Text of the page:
Merck Manual

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Human Immunodeficiency Virus (HIV) Infection


Edward R. Cachay

, MD, MAS, University of California, San Diego School of Medicine

Reviewed/Revised Feb 2023
Topic Resources

Human immunodeficiency virus (HIV) infection is a viral infection that progressively destroys certain white blood cells and is treated with antiretroviral medications. If untreated, it can cause acquired immunodeficiency syndrome (AIDS).

  • HIV is transmitted through exchange of bodily fluids (semen, vaginal fluid, blood, breast milk) with an infected person, usually through vaginal or anal sex, sharing needles, or from mother to child (during pregnancy, birth, or breastfeeding).

  • HIV destroys certain types of white blood cells, weakening the body’s defenses against infections and cancers.

  • When people are first infected, symptoms of fever, rashes, swollen lymph nodes, and fatigue may last a few days to several weeks, and then they may have no symptoms for more than a decade.

  • Blood tests to check for HIV antibody and to measure the amount of HIV virus can confirm the diagnosis.

  • HIV screening tests are available for adults and adolescents, particularly pregnant women, regardless of what their risk appears to be.

  • HIV medications (antiretroviral medications) can stop HIV from reproducing, allow the immune system to strengthen, and thus allow people to live without severe infections or HIV-related cancers.

  • Most untreated people eventually become ill and develop AIDS, defined by the presence of serious infections and cancers.

HIV infections may be caused by one of two retroviruses, HIV-1 or HIV-2. HIV-1 causes most HIV infections worldwide, but HIV-2 causes many HIV infections in West Africa.

Infection with another type of retrovirus, human T-lymphotropic virus (HTLV), is less common but can also cause serious disease.

Overview of Human Immunodeficiency Virus (HIV)

What Is a Retrovirus?

When HIV enters a human cell, it releases its RNA, and an enzyme called reverse transcriptase makes a DNA copy of the HIV RNA. The resulting HIV DNA is integrated into the infected cell’s DNA. This process is the reverse of that used by human cells, which make an RNA copy of DNA. Thus, HIV is called a retrovirus, referring to the reversed (backward) process.

Other RNA viruses (such as polio, influenza, or measles), unlike retroviruses, do not make DNA copies after they invade cells. They simply make RNA copies of their original RNA.

Each time an HIV-infected cell divides, it makes a new copy of the integrated HIV DNA as well as its own genes. The HIV DNA copy is either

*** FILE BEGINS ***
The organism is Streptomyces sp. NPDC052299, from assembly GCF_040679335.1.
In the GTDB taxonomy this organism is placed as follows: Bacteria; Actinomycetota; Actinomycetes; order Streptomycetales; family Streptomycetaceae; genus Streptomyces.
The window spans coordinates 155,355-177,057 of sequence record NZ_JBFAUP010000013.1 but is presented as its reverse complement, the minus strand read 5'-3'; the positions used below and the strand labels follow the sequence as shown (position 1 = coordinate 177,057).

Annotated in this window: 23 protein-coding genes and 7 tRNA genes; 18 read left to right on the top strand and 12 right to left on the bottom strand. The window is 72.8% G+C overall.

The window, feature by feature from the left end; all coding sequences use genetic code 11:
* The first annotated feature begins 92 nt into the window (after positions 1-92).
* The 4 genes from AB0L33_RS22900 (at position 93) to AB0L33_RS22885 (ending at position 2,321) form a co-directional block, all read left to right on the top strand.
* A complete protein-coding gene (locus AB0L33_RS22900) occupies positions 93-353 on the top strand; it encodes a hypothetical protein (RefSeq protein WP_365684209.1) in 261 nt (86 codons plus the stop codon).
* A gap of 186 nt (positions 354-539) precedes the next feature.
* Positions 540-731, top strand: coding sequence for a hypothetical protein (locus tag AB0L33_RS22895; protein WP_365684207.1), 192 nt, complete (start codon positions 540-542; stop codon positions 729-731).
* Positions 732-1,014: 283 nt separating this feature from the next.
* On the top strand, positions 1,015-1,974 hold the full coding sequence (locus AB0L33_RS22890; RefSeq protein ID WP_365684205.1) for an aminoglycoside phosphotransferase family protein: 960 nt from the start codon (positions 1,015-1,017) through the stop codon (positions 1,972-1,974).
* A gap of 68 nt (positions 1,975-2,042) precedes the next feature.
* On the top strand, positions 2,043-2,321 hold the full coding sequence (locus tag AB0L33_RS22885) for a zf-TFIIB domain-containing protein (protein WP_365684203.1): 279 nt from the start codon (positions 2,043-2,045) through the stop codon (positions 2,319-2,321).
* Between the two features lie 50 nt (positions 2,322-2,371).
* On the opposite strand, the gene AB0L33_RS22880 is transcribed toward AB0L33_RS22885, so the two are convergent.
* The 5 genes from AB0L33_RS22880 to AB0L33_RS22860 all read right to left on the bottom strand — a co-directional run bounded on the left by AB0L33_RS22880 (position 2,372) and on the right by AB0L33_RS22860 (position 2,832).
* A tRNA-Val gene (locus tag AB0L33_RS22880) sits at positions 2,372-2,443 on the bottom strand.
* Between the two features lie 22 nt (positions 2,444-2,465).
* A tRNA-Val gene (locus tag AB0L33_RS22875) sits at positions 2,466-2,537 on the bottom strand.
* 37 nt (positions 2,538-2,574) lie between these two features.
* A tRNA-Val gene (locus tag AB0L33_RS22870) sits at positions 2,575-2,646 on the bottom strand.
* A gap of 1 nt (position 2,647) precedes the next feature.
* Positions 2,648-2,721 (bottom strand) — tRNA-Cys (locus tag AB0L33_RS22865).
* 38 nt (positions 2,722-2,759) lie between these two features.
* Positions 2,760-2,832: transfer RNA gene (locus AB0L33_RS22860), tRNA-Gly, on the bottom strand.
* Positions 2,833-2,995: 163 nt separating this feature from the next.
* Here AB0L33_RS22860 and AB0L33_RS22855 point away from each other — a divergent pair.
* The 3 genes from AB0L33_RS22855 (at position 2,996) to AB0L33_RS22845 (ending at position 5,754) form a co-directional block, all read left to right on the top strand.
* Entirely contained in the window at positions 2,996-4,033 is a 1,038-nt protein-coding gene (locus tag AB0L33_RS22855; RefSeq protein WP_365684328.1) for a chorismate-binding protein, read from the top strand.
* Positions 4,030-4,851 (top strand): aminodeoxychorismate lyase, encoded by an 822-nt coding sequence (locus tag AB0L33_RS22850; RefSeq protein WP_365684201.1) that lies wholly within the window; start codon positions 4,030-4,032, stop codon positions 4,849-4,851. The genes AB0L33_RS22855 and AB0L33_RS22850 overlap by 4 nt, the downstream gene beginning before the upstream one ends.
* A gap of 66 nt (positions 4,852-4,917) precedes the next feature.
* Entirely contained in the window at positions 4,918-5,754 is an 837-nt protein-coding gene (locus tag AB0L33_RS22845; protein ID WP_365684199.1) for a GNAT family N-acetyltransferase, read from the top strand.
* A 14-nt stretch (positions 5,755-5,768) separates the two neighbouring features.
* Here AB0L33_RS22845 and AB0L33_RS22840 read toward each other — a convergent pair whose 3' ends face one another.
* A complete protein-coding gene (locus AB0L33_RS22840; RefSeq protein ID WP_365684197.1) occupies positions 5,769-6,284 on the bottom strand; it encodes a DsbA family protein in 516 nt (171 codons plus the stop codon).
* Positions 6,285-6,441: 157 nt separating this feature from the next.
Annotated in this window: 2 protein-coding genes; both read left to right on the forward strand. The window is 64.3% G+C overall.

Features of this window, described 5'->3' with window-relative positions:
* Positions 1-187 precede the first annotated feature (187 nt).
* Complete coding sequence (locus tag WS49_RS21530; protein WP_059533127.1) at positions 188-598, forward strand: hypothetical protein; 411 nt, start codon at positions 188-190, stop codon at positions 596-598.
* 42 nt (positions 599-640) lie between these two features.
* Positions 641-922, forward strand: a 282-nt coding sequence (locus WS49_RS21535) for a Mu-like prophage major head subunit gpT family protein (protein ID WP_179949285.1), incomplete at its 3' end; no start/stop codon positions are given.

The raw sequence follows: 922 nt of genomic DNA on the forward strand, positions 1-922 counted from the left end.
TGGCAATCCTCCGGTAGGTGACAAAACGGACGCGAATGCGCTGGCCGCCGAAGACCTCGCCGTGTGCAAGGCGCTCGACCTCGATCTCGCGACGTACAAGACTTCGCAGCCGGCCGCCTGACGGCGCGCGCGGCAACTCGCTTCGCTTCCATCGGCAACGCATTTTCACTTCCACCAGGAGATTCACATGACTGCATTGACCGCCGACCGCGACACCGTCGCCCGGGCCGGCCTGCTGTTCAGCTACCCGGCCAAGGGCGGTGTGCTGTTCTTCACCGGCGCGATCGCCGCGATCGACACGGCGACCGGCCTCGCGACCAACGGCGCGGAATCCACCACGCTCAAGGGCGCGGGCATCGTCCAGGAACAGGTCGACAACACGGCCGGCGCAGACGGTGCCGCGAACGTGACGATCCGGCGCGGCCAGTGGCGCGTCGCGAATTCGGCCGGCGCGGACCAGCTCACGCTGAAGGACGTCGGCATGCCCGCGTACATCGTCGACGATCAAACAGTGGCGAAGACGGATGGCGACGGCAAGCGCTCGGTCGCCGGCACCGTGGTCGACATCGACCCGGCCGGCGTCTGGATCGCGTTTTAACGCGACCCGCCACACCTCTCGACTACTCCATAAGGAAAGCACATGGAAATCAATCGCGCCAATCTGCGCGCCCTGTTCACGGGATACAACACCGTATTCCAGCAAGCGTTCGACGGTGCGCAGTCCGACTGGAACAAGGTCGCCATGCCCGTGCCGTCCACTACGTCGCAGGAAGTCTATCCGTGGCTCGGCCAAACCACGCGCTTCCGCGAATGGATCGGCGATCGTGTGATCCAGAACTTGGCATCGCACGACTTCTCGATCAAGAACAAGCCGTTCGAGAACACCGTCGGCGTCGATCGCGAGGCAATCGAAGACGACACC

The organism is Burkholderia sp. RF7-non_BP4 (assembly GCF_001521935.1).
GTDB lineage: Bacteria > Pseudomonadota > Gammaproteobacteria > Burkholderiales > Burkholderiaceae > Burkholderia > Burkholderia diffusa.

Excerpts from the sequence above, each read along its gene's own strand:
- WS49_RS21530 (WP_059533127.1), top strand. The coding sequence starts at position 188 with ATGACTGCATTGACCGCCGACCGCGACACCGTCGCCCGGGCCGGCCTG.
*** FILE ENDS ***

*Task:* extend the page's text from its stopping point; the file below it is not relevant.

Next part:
• Inactive (latent): The virus is present but does no damage.

  • Activated: The virus takes over the functions of the infected cell, causing it to produce and release many new copies of HIV, which then invade other cells.

HIV progressively destroys certain types of white blood cells called CD4+ lymphocytes. Lymphocytes Lymphocytes One of the body's lines of defense ( immune system) involves white blood cells (leukocytes) that travel through the bloodstream and into tissues, searching for and attacking microorganisms and... read more Lymphocytes help defend the body against foreign cells, infectious organisms, and cancer. Thus, when HIV destroys CD4+ lymphocytes, people become susceptible to attack by many other infectious organisms. Many of the complications of HIV infection, including death, usually result from these other infections and not from HIV infection directly.

HIV-1 originated in Central Africa during the first half of the 20th century when a closely related chimpanzee virus first infected people. The global spread of HIV-1 began in the late 1970s, and AIDS was first recognized in 1981.

In 2021, approximately

  • 38 million people, including 1.7 million children under age 15, were living with HIV infection worldwide two thirds of whom (25.6 million) are in the Sub-Saharan African Region.

  • 650,000 people died from AIDS-related illnesses worldwide, compared to 1.9 million in 2004 and 1.4 million in 2010.

  • 1.5 million people were newly infected with HIV, of whom approximately 860,000 (57%) were in sub-Saharan Africa.

  • 85% of people living with HIV in 2021 knew their HIV status, and 75% were accessing treatment.

Through international efforts, as of 2021, an estimated 28.7 million people living with HIV were accessing antiretroviral therapy (up from 7.8 million in 2010), dramatically reducing deaths and transmission in many countries.